After nearly 32 years in operation, Nashville’s iconic Hermitage Cafe will serve its final late-night meal on Halloween night, October 31. Rumors swirled on social media in late September, after social media posts and real estate records indicated that the site had been sold to an undisclosed party. Owner Sherri Taylor Callahan confirmed that the site had indeed, sold, but it was done so without her knowledge.
In a Facebook post last week, Callahan emphasized that no, they aren’t selling out — they were caught completely unaware. “We were not given the option to buy the property, we did not sell out. I am unsure what the new owner’s plan for the location is. I just know that the Hermitage Cafe will not be part of their future.”
A tornado, a Christmas Day bomb, a flood, an ice storm, and the unending months of closure and solitude due to pandemic — many Nashville residents weathered the year of loss while often comforting themselves during the wee hours of the morning with biscuits and gravy from Hermitage Cafe’s kitchen, takeout meat-and-three meals, and the like. At Hermitage, well-after 3 a.m. post-bar closing visits were the norm — locals might likely wind up at the cash-only diner in the wee hours of the morning to sop up the night with $3.25 biscuits and sausage gravy after far too many “holler and swallers” and zig-zagging through the honky-tonks of Lower Broadway (if you know, you know). And luckily, if they didn’t have cash, they knew there was an ATM right outside.
I know I’m not alone when I felt the stomach pang upon reading of the impending closure. This feels very “new Nashville” — an iconic restaurant will likely be bulldozed to make room for something shiny, tall, and new. Several other classic Nashville spots have been or will be pushed out too: from Rotier’s (RIP French bread cheeseburgers) to Mercy Lounge’s closing and forced relocation. Meanwhile, Cafe Monell in Berry Hill also quickly closed this weekend because they, too, lost their lease.
Grief and tragedy have been a throughline in Nashville’s last 18 months. I know it well — the kind of grief-stricken pit that only a hug or a stiff cocktail or comfort food can help. And it’s exactly the kind of food that Hermitage Cafe has served for decades to everyone from cops and firemen to drunk socialites and songwriters that everyone respected by leaving alone, in the proper (old) Nashville way.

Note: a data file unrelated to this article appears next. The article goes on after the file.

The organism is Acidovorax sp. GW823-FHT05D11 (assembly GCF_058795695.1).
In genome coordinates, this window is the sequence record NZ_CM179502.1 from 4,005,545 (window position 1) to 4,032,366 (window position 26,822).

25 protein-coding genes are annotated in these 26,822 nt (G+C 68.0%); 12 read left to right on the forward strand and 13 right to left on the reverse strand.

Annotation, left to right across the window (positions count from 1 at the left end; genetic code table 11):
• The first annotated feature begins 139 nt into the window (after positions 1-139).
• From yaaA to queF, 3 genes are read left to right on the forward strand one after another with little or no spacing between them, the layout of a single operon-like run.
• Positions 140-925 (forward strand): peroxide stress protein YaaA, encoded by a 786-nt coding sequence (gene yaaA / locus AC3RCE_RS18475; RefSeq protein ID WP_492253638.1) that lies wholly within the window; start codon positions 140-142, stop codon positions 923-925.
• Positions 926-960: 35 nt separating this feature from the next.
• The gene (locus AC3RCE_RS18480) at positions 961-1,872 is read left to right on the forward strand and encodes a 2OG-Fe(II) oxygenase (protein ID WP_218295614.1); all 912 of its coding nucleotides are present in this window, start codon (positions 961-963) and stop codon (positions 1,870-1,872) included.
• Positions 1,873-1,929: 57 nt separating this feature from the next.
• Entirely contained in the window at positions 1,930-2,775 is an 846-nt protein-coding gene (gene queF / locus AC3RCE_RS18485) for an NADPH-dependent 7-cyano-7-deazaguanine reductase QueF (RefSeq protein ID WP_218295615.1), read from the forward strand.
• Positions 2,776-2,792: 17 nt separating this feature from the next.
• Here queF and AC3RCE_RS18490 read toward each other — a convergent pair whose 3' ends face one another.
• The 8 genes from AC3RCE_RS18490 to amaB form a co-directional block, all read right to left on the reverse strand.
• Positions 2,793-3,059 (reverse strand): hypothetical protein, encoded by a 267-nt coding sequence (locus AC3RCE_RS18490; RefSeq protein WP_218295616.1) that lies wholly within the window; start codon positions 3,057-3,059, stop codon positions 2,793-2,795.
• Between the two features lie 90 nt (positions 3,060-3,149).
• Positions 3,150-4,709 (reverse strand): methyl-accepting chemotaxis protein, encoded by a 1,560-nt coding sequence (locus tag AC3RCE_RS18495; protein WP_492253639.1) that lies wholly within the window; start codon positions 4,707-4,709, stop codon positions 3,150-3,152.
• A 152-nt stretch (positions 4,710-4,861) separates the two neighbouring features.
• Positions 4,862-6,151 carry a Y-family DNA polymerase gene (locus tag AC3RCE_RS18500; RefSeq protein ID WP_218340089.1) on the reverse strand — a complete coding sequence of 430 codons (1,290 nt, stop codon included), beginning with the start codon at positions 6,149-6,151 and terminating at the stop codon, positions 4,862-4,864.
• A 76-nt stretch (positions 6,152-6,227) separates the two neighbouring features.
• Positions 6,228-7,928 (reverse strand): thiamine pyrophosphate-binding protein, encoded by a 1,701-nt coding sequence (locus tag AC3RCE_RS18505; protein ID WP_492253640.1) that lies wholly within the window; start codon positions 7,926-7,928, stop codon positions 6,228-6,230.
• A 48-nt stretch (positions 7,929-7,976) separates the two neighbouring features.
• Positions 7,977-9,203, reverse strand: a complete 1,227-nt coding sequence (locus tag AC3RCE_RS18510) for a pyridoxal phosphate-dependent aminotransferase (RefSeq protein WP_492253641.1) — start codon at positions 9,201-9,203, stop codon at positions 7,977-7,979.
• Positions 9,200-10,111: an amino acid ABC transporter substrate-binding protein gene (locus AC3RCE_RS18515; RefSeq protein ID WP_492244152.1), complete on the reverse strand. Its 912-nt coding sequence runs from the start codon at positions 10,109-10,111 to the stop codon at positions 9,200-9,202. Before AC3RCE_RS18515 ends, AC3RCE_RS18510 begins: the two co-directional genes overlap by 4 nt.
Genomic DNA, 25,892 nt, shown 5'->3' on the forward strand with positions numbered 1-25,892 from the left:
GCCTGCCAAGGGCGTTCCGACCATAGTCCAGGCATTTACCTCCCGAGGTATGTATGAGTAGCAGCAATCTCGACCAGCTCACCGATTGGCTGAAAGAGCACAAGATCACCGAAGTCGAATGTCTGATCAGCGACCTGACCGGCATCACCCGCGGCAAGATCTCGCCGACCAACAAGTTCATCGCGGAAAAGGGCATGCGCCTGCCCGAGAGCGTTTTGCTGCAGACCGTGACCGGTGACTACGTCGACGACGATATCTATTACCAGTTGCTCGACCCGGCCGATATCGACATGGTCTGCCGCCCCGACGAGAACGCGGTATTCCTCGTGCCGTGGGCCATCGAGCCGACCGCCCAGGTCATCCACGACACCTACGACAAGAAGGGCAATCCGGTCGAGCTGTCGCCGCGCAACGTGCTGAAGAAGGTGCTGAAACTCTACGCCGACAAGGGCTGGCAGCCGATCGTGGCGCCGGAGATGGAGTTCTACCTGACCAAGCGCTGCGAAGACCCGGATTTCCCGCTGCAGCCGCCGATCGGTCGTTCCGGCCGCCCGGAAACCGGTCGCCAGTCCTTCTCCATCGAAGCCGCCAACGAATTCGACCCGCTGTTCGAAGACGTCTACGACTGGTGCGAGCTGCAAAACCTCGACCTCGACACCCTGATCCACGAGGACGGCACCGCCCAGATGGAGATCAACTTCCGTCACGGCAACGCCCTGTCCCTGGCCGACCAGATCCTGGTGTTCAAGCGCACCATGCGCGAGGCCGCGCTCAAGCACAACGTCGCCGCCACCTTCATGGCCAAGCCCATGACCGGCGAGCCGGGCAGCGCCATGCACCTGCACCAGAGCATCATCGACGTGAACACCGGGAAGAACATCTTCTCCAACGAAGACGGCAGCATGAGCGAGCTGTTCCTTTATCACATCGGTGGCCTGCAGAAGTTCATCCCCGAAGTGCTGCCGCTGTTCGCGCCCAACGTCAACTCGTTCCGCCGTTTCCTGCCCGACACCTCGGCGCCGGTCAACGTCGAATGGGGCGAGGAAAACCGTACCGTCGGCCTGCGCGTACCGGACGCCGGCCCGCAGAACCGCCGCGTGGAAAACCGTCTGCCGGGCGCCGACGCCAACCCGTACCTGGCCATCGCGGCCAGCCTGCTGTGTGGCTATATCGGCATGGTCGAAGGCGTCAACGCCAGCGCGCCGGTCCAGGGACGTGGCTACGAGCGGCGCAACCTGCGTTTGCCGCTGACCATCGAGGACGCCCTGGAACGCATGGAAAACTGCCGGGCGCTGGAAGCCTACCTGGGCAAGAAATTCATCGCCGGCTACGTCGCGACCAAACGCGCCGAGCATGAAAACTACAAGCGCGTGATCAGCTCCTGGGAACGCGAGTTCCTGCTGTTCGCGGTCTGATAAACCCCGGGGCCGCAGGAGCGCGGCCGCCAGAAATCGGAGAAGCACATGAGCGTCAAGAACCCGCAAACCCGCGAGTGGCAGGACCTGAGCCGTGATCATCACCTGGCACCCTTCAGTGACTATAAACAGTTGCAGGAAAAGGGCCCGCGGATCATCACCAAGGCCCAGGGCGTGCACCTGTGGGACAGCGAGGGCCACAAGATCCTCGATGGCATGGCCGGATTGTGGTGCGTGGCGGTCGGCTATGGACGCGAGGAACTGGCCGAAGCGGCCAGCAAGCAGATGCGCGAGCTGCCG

Shields Taylor first opened the diner, which has always welcomed quite an eclectic mix of customers, located a little on the outskirts of downtown at the corner of Hermitage Avenue and Middleton Street. When Taylor died he left it to his widow Pat Taylor. Pat’s daughter Sherri (Taylor) Callahan ensured that the cafe remained open after Pat’s death in 2014 — a legacy to her mother who ran the diner solo for years. In 2015, the diner got a little interior facelift courtesy of the Food Network, which was filming for the show American Diner Revival. It always felt the same, open all night from 10 p.m. to 1:30 p.m. serving breakfast all day (well, night) favorites from country ham, biscuits and gravy, and pancakes alongside patty melts, chopped steak, fried chicken, and fried bologna sandwiches.
According to my iPhone, my last visit to the late-night cafe was after a 2019 Broadway jaunt, timestamped February 1 at 3:18 a.m. I have speckled memories of introducing strangers to the diner and buying their dinner (or breakfast for dinner). My photo shows a patty melt and a heap of blistered hash browns. I can’t remember who was with me on this particular night, but I do know that date. My mother’s birthday was 9 days later, on February 10, 2019, and she passed 19 days later, on February 20. Needless to say, Hermitage Cafe was a comfort to me as I sat in the deep trenches of grief and loss. I’m sure there are countless others who share the long-time Nashville tradition — soaking up all the alcohol with greasy diner fare at Hermitage Cafe alongside musicians, factory workers, and tourists at the historic all-night diner.
“We could have not made it this long if it wasn’t for the amazing community in Nashville. From the police force, EMTs, the fire hall, bartenders, barbacks, starving artists and musicians, to the ones who finally made it big, news guys waiting on the next story, tourists, people who had a few too many, to the ones who just wanted to check us out, and most of all the regulars that over the years we have learned your name and your orders. Thank you. We sincerely would have not made it without you,“ Callahan posted on Hermitage Cafe’s Facebook. The owner urged folks to get out and support the local mom and pop restaurants because “they are being pushed out of town” and thanked her “second family” of employees, who she said are starting a food truck, and hints that perhaps there will be a second shot for Hermitage Cafe — “maybe.”
Several chefs and bartenders in the Nashville industry commented with their own lamentations on posts, while many remain hopeful the diner finds a new location. But will it remain the same?
“If COVID-19 is not closing these places down, gentrification is. Right now mom and pops need the community’s support more than ever. I had amazing community support for 32 years. Thank you again, Nashville,” wrote Callahan.
Hermitage sold hundreds of T-shirts last week ahead of its closure; if you missed out on those, you still have time to support the business until its final hours on October 31.